check this article I found. Let me know what u think. I personal use clomid in my pcts. But never had bigger loads from it. But any way check it:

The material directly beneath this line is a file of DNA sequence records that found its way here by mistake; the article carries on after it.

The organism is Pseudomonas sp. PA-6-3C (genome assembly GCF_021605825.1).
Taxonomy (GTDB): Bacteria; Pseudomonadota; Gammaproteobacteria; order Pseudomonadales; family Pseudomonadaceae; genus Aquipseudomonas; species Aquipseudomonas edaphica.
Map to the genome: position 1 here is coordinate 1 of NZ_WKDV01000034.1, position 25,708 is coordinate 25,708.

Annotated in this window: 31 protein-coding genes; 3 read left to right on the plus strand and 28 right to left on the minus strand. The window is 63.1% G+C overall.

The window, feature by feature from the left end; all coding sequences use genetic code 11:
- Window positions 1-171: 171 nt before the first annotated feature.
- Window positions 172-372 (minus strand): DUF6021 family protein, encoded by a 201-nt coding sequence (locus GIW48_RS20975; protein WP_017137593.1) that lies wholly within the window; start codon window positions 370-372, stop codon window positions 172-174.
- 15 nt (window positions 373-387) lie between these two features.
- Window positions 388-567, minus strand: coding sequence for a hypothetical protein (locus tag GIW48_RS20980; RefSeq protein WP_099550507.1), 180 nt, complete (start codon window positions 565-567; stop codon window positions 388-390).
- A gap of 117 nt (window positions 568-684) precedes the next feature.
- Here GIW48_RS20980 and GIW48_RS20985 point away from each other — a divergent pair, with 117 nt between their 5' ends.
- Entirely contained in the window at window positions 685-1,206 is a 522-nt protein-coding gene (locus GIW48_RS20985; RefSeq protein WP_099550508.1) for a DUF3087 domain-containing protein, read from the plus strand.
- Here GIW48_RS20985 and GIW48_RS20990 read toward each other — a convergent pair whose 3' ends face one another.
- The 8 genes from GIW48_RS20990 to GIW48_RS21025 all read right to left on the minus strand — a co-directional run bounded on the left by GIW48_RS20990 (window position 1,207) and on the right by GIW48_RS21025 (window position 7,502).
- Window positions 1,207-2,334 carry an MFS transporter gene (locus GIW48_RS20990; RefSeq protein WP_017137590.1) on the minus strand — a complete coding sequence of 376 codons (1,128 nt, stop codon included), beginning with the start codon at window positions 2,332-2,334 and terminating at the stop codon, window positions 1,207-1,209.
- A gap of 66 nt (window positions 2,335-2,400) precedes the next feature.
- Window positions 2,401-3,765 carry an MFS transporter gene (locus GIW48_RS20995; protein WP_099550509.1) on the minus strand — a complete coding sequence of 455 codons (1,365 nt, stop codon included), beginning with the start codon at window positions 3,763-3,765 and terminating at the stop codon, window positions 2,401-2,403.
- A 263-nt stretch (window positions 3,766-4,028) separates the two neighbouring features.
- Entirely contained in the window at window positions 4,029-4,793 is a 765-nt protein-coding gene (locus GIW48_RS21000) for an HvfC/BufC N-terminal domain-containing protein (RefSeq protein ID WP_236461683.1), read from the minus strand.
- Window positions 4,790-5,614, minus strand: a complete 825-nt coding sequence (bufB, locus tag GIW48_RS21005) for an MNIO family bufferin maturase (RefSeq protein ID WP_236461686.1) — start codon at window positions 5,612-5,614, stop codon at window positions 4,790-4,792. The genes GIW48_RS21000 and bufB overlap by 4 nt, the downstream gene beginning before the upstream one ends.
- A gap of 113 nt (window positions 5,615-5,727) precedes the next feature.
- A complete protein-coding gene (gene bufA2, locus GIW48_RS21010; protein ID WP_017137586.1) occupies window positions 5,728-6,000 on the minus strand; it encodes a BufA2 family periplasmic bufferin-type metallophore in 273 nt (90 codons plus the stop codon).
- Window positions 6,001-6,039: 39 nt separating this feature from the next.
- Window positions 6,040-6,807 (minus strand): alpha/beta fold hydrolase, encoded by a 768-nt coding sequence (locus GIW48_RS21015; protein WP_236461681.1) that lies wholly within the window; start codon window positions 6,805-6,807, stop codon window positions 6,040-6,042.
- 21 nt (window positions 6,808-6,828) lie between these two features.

Like everyone else who has ever read a single book (or every book for that matter) on the proper use of anabolics, I usually included a course of Clomid after each cycle. It was the responsible thing to do. So they say. There was just one little problem with this procedure. It seemed to make the recovery and the return of libido, testicular size, sperm count, seminal volume and normal testosterone levels worse. How can this be? Maybe I was just a weird exception to the rule. One doctor suggested I might have some bizarre feedback loop that gave the drug its negative effects. Maybe I was crazy. Maybe not.The simple truth of the matter is this: the thinking on Clomid is based on some very sketchy evidence which has been parroted endlessly among the bodybuilding community. In a way, I'm at fault myself. Allow me to explain.A few years back, I co-wrote an article with Brock Strasser called "The Steroid Summit." In that piece, I mentioned Clomid and ejaculate volume. Where I was going with this was the fact that I noticed a definite decrease in ejaculate volume and this would indicate that Clomid wasn't doing what it was supposed to do. Brock replied "Oh yeah, Clomid will definitely increase ejaculate" and he went on to say how male porn stars are using it to enhance their "bursts of drama" so to speak. We were tackling a lot of topics and I didn't want to dispute his contention so I let it go. At any rate, wouldn't you know... the rumor about porn stars and Clomid ran rampant. I started hearing it everywhere, even in places unassociated with bodybuilding.I knew I couldn't be the only person experiencing negative effects from Clomid so I did a little personal survey. It turns out I wasn't as weird as I thought. Out of over 100 bodybuilders I questioned, about 1 in 4 experienced in the use of steroids and aromatase blockers admitted that Clomid didn't have the effects they were hoping for. Many also claimed that Nolvadex, which has a very similar structure to Clomid, caused a loss in libido and a weak ejaculation. Even among those who felt it helped them, there were complaints about "emotional distress" and "weepiness", both of which suggest an increase in estrogen. So how can anyone be sure Clomid is actually beneficial?Still, the rumors persist.I was on a popular internet message board recently and someone was claiming that they weren't getting back their atrophied testicles even after using 50mgs of Clomid for two weeks. The resident "guru" suggested taking 100mgs for another two weeks. This line of thinking is straight from the middle ages when doctors prescribed leeches to cure a disease -- if the patient got sicker from the treatment the solution was; more leeches! Ridiculous? Of course. Some things never change.There are several major problems associated with Clomid, as well as Arimidex, Nolvadex, Teslac or any other estrogen blocker. For one thing, all these compounds are indiscriminate in how much estrogen they block. So what's bad about that? Well, the whole point of using an anti-estrogen is to protect against the spillover of estrogen that comes with the excessive use of androgens. If the body can't metabolize all that testosterone, it aromatizes into estrogens. What the experts fail to address is the fact that the amount of aromatization varies greatly from individual to individual. If the steroid dosages are moderate, there might not be any aromatization of any consequence, and the anti-estrogens may lower levels below what they were normally! And keep one very important fact in mind. A little estrogen in men is necessary for a healthy libido. (It's also necessary for other things such as bone density, skin tone, etc., but I can't think of anything more important to most men than their dicks.)More recently, it's even been suggested that estrogen may play a role in the proliferation of androgen receptors. This may explain why some experienced steroid users claim that they get decreased results when adding an anti-estrogen to their stack. It was once thought that anti-estrogens such as Nolvadex decreased IGF-1, but this has not been validated with any concrete evidence. Nevertheless, studies done on rats found that androgen receptor binding was dramatically increased after the administration of estradiol, increasing the anabolic potency of the androgenic steroid. If nothing else, this shows that estrogen is, on some level, directly or indirectly involved in the process of promoting muscle growth. There's also the added element of strength and size gains due to the water retention that estrogen inflicts. And just as a kicker, anti- estrogens may also increase sex hormone binding globulin which is the last thing you want when coming off a cycle.In the case of Clomid, the effects may be even worse than other anti-estrogens since Clomid is a mild estrogen itself. The basic theory behind its use (which is sounding more and more stupid every day) is essentially that the Clomid will occupy the estrogen receptor sites thus disallowing the formation of more estrogen. Maybe. What's more likely in cases where estrogen levels are normal, the Clomid will simply add more estrogen. This may the reason for some people's apparent aversion to Clomid and its estrogen-like side effects. Even if Clomid did lower estrogen, there's no evidence that lower estrogen will necessarily lead to increased testosterone, yet this is the premise which everyone follows.Clomid has also been known to produce a decrease in the LH response to LH releasing hormone. This is something that has been known for a while, (findings on this date as far back as 1978) yet curiously ignored. Naturally, studies aren't conducted to benefit the bodybuilder on steroids, so we must learn to read between the line sometimes. In doing so, conclusions can be drawn. All too often steroid gurus draw them incorrectly.The notion of increased sperm count is also one of contention. Allow me to get technical for a moment and break my own rule about references for a second while I cite this quote from a study done on Clomid. "Treatments with idiopathic oligospermia for six to nine months resulted in a significant increase in gonadotropin testosterone and estradiol levels. A significant increase in sperm density was observed only in subjects with low sperm count below normal basal FSH levels. In cases where sperm density increased, FSH levels decreased, suggesting an inhibitory effect."What this suggests in plain English is that not everyone reacts to Clomid treatment in the same way and sperm levels must be abnormally suppressed for the drug to be of any benefit. And even in situations where that is the case, the side effect was lowered Follicle Stimulating Hormone, which as you may know, controls the amount of Leutinizing Hormone we release which in turn regulates how much testosterone we have. This is why so many bodybuilders claim to crash after coming off of the Clomid.Judging from this information it's clear that Clomid, at best, is a crap shoot and its benefits, if any, are temporary. So why is everyone still taking it? Of course, this is hypothesis on my part and a lot of the pedants and pundits will refuse to acknowledge it. After all, all the pros use Clomid. Why should anyone listen to me? They don't have to, but they should.I was speaking with Jerry Brainum on this very subject. I should mention, Jerry, unlike some of the self-appointed experts that abound on the internet and the world of underground newsletters, is one of the most knowledgeable people in the business on the subject of nutrition and pharmacology. He's been writing on the subject before most of these pseudo whiz kids were born. He knows everybody who is anybody in the world of bodybuilding. When I mentioned my theories about Clomid he said to me; "You're not alone. I don't know a single pro who still uses Clomid."This in itself speaks volumes. Of course, it may not be the best validation for my argument since there are plenty of pro bodybuilders who are complete jackasses when it comes to knowledge and application of anabolics. He or she usually hires someone who knows something, or more likely, can get something. The protocol is then to load the syringe to the top and keep shooting until the stash is gone. Nevertheless, the fact that Clomid has lost its allure among the higher echelon on the bodybuilding ranks is a sure sign it isn't working well. If it did, they'd all use it, even if they stayed on 365 days a year. Who wouldn't want to maintain testicular size and increase natural production while keeping estrogen low? If Clomid was effective in doing so, there'd be no reason to stop. They know what works and what doesn't. And they know that Clomid sucks. (Of course, there's always some lunkhead who doesn't catch on right away.)One last thing to keep in mind: Back in the 60's and early 70's no one used anti*estrogens. Look at the pictures of the stars of that time and you'd be hard pressed to find a case of gyno anywhere. Food for thought. The bottom line: If dosages are kept sane, Clomid wouldn't be needed -- even if it worked well, which it doesn't.Forget Clomid. For more effective methods of keeping excess estrogen in check, read on.